The development and persistence of soil moisture stress during drought across southwestern Germany
- Hydrology and Climatology, Institute of Geography, Heidelberg University, Heidelberg, Germany
Correspondence: Erik Tijdeman (email@example.com)
The drought of 2018 in central and northern Europe showed once more the large impact that this natural hazard can have on the environment and society. Such droughts are often seen as slowly developing phenomena. However, root zone soil moisture deficits can rapidly develop during periods lacking precipitation and meteorological conditions that favor high evapotranspiration rates. These periods of soil moisture stress can persist for as long as the meteorological drought conditions last, thereby negatively affecting vegetation and crop health. In this study, we aim to characterize past soil moisture stress events over the croplands of southwestern Germany and, furthermore, to relate the characteristics of these past events to different soil and climate properties. We first simulated daily soil moisture over the period 1989–2018 on a 1 km resolution grid, using the physically based hydrological model TRAIN. We then derived various soil moisture stress characteristics, including probability, development time, and persistence, from the simulated time series of all agricultural grid cells (n≈15 000). Logistic regression and correlation were then applied to relate the derived characteristics to the plant-available storage capacity of the root zone and to the climatological setting. Finally, sensitivity analyses were carried out to investigate how results changed when using a different parameterization of the root zone, i.e., soil based or fixed, or when assessing soil moisture drought (anomaly) instead of stress. Results reveal that the majority of agricultural grid cells across the study region reached soil moisture stress during prominent drought years. The development time of these soil moisture stress events varied substantially, from as little as 10 d to over 4 months. The persistence of soil moisture stress varied as well and was especially high for the drought of 2018. A strong control on the probability and development time of soil moisture stress was found to be the storage capacity of the root zone, whereas the persistence was not strongly linearly related to any of the considered controls. On the other hand, the sensitivity analyses revealed the increased control of climate on soil moisture stress characteristics when using a fixed instead of a soil-based root zone storage. Thus, the strength of different controls depends on the assumptions made during modeling. Nonetheless, the storage capacity of the root zone, whether it is a characteristic of the soil or a difference between a shallow or deep rooting crop, remains an important control on soil moisture stress characteristics. This is different for SM drought characteristics, which have little or contrasting relation with the storage capacity of the root zone. Overall, the results give insight to the large spatial and temporal variability in soil moisture stress characteristics and suggest the importance of considering differences in root zone soil storage for agricultural drought assessments.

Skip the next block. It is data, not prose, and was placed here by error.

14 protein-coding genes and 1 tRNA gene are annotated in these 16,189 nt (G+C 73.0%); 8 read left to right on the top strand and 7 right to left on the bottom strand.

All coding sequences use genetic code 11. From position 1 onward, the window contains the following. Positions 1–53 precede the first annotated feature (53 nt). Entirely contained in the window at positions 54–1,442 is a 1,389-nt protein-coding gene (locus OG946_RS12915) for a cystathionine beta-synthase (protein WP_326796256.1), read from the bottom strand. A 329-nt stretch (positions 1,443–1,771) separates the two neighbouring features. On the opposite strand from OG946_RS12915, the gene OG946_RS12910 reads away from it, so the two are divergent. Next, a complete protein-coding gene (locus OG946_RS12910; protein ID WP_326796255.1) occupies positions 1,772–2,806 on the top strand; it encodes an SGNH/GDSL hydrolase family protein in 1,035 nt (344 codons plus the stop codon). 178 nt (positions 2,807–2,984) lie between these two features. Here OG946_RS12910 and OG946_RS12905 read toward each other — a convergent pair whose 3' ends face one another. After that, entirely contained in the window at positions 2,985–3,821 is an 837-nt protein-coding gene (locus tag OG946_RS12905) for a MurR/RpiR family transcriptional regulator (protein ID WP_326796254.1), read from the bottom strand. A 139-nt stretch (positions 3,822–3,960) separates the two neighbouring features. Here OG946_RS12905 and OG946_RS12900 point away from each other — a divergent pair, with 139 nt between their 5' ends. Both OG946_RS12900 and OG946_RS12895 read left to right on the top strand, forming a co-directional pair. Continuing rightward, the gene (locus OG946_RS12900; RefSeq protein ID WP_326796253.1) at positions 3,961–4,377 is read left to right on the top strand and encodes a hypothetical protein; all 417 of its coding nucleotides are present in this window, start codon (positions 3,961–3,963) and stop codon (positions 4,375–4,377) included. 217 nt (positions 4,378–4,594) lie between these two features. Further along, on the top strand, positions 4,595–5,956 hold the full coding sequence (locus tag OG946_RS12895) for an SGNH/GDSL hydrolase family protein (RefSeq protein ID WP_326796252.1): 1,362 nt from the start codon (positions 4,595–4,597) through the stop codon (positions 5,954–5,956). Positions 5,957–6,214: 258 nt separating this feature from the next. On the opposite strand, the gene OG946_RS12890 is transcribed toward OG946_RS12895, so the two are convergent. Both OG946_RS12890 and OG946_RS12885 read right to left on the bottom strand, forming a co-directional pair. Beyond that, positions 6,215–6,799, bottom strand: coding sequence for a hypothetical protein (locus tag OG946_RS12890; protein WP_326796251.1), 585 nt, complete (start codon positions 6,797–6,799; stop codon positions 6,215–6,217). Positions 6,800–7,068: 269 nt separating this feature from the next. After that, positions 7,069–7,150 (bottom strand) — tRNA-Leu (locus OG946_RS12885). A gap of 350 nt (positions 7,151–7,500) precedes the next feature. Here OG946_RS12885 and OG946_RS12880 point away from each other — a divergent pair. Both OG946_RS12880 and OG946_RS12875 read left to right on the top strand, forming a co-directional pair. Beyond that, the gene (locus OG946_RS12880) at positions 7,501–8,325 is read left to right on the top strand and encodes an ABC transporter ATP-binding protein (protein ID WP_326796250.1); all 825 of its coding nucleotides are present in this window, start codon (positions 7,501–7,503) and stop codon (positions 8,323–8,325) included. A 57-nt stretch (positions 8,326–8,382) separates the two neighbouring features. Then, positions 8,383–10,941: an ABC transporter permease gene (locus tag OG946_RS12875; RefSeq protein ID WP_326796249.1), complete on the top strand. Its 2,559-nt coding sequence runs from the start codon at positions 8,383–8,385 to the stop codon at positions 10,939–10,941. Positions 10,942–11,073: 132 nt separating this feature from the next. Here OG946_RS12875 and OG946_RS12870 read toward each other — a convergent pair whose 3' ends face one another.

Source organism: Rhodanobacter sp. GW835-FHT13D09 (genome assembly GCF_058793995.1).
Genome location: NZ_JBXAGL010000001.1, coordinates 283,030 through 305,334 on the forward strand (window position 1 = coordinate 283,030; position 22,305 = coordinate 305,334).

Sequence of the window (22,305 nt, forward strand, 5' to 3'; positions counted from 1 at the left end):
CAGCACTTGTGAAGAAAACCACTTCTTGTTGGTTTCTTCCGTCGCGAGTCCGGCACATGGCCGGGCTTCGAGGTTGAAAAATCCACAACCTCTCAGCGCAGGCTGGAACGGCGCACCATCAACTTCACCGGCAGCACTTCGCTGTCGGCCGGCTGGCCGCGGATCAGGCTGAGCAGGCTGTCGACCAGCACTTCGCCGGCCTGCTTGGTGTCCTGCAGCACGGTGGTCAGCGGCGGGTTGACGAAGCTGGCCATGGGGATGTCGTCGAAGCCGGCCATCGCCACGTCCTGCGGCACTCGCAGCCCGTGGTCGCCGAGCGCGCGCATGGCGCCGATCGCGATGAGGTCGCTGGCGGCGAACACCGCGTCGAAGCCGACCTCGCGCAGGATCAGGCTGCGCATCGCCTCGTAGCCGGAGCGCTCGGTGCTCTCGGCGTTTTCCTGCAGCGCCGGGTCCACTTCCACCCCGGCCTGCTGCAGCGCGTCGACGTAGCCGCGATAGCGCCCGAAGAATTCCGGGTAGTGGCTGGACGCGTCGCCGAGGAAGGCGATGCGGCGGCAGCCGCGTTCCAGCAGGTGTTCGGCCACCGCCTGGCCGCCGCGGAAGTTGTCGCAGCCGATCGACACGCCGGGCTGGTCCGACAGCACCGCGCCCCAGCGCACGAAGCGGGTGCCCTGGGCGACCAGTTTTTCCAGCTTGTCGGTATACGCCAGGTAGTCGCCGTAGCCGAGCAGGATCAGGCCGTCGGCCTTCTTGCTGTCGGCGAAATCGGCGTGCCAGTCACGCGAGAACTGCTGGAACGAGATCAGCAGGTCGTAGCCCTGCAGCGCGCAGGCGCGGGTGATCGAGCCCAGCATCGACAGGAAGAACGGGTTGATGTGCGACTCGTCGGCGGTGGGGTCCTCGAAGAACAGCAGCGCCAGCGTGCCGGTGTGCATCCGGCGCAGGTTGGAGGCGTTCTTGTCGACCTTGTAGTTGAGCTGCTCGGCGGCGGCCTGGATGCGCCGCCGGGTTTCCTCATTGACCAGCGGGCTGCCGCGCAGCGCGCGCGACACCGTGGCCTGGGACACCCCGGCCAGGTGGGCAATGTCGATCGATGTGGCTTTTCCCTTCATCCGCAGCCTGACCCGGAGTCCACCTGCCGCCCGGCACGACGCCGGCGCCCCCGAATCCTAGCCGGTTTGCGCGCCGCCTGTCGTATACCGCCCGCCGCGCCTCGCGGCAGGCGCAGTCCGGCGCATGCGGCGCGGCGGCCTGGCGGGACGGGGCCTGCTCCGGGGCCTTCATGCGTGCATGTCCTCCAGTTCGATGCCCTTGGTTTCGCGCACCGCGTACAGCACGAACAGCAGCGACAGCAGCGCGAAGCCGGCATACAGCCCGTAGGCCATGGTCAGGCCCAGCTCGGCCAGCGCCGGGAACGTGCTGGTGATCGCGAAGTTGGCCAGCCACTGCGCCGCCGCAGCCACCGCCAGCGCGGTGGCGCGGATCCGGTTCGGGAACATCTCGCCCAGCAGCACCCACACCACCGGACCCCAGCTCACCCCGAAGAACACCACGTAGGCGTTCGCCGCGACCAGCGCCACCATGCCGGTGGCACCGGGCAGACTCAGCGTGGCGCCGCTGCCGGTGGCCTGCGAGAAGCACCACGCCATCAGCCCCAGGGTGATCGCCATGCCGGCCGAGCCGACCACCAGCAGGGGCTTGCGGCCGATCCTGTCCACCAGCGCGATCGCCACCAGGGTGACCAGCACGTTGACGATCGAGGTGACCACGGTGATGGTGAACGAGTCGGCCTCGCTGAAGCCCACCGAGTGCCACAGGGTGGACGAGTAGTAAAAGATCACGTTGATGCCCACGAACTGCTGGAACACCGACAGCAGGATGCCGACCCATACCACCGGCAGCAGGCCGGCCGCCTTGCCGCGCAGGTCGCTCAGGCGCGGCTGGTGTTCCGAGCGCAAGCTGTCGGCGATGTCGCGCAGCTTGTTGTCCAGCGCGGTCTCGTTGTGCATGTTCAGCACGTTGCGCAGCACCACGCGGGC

Droughts are naturally (re-)occurring phenomena that can appear in different domains of the hydrological cycle and cause associated impacts (Tallaksen and Van Lanen, 2004; Stahl et al., 2016). Because of their multifaceted characteristics, droughts are often classified as different types (Wilhite and Glantz, 1985). Of these drought types, one is agricultural drought, which refers to the impact of lacking water availability on the health and growth of crops. These agricultural droughts can reduce yields and, thereby, cause large economic losses. A crucial first step for reducing the risk of (agricultural) drought impacts involves the effective monitoring and early warning of the drought hazard (UN/ISDR, 2009). Agricultural drought monitoring and early warning occurs at different scales, from plot-scale observations and simulations to regional-scale drought mapping. Regional-scale drought monitoring and early warning provides an overview of regions at drought risk, which raises awareness and helps decision-making. Accurately depicting areas affected by agricultural drought is complex, as its occurrence is influenced by a variety of factors, often including spatially heterogeneous climate and soil characteristics. A better understanding of how these climate and soil characteristics control (the development of) agricultural droughts is needed.